Originally published 1983. A short and highly accessible history of early medieval Spain (and Portugal) that incorporates some of Collins’s earlier studies on chronicles and church building. This volume is especially helpful for setting Spanish history in a broader European context.
Disney, Anthony R. A History of Portugal and the Portuguese Empire. 2 vols. Cambridge, UK: Cambridge University Press, 2009.
Volume 1 focuses on Portugal from pre-Roman times to 1807, Volume 2 on the Portuguese Empire. Volume 1 includes one chapter on al-Andalus, and five chapters on Portugal prior to its union with Habsburg Spain (1581–1640).
Fernández Conde, Francisco Javier. La religiosidad medieval en España. 3 vols. Oviedo, Spain: Universidad de Oviedo, 2005–2011.
Ground-breaking study of religion in medieval Spain, divided chronologically into three volumes: 7th–10th centuries, 11th–13th centuries, and 14th–15th centuries.
Hillgarth, Jocelyn N. The Spanish Kingdoms, 1250–1516. 2 vols. Oxford: Clarendon, 1978.
Combines a chronological and thematic structure, including sections on culture (broadly understand). The Crown of Aragon (including Catalonia, Valencia, and the Balearic Islands) is given roughly equal treatment to Castile.
Linehan, Peter. History and the Historians of Medieval Spain. Oxford: Clarendon, 1993.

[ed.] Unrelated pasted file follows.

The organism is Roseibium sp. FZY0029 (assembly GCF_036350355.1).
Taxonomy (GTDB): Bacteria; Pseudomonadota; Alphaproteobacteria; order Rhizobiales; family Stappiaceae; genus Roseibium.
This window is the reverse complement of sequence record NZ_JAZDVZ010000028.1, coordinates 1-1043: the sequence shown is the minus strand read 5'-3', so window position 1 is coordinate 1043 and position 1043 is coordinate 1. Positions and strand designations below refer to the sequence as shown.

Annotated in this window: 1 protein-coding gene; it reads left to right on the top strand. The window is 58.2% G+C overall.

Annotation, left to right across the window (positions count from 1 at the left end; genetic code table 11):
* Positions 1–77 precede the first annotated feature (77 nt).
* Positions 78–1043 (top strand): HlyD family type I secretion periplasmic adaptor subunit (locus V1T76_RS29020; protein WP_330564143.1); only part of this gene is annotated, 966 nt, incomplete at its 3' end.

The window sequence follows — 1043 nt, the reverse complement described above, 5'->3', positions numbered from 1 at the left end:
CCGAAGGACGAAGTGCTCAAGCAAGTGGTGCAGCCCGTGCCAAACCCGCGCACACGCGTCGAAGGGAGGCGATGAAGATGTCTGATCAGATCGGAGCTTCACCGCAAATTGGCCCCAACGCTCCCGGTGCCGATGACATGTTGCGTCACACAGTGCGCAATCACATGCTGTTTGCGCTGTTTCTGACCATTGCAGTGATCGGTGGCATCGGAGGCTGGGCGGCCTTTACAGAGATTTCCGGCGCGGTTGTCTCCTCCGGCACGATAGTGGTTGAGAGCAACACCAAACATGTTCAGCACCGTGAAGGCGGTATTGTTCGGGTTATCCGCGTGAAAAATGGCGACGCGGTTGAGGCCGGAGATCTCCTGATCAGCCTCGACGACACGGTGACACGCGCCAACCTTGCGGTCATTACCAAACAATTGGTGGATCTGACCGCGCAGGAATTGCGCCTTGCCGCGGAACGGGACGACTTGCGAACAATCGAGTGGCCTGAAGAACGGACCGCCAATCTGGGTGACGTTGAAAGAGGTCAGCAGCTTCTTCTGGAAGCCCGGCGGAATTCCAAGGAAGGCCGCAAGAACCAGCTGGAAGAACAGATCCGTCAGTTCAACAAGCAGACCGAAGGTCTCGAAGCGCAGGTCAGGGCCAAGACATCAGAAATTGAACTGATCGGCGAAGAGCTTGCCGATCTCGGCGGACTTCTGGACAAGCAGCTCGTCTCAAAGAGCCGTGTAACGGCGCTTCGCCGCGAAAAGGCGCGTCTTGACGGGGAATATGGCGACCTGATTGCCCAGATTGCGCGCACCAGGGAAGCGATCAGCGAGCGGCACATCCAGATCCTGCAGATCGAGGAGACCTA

Rendered in almost seven hundred pages of Linehan’s characteristically dense, witty, skeptical prose, this work advances in approximately chronological order from the 6th century to 1350 (though originally intended to continue up to Philip II), with a particular focus on the Church and the Crown of Castile. Oviedo, León, and Toledo feature heavily, as do historiography (medieval and modern) and material culture. A masterly study, but one that is not for the faint-hearted.
Mattoso, José, Maria de Lurdes Rosa, Bernardo Vasconcelos e Sousa, and Maria João Branco, eds. The Historiography of Medieval Portugal, c. 1950–2010, Estudos. Lisbon: Universidade NOVA de Lisboa. Instituto de Estudos Medievais, 2011.
Thematic essays by leading scholars. Includes an essay on the study of medieval art and another on Islamic and Christian archaeology.
Novikoff, Alex. “Between Tolerance and Intolerance in Medieval Spain: An Historiographic Enigma.” Medieval Encounters 11.1–2 (2005): 7–36.
Examines notions of tolerance and pluralism in the historiography of medieval Iberia, from the 17th century to the present, with particular focus on the 20th century. Especially useful in contextualizing studies by both Spanish and non-Spanish scholars.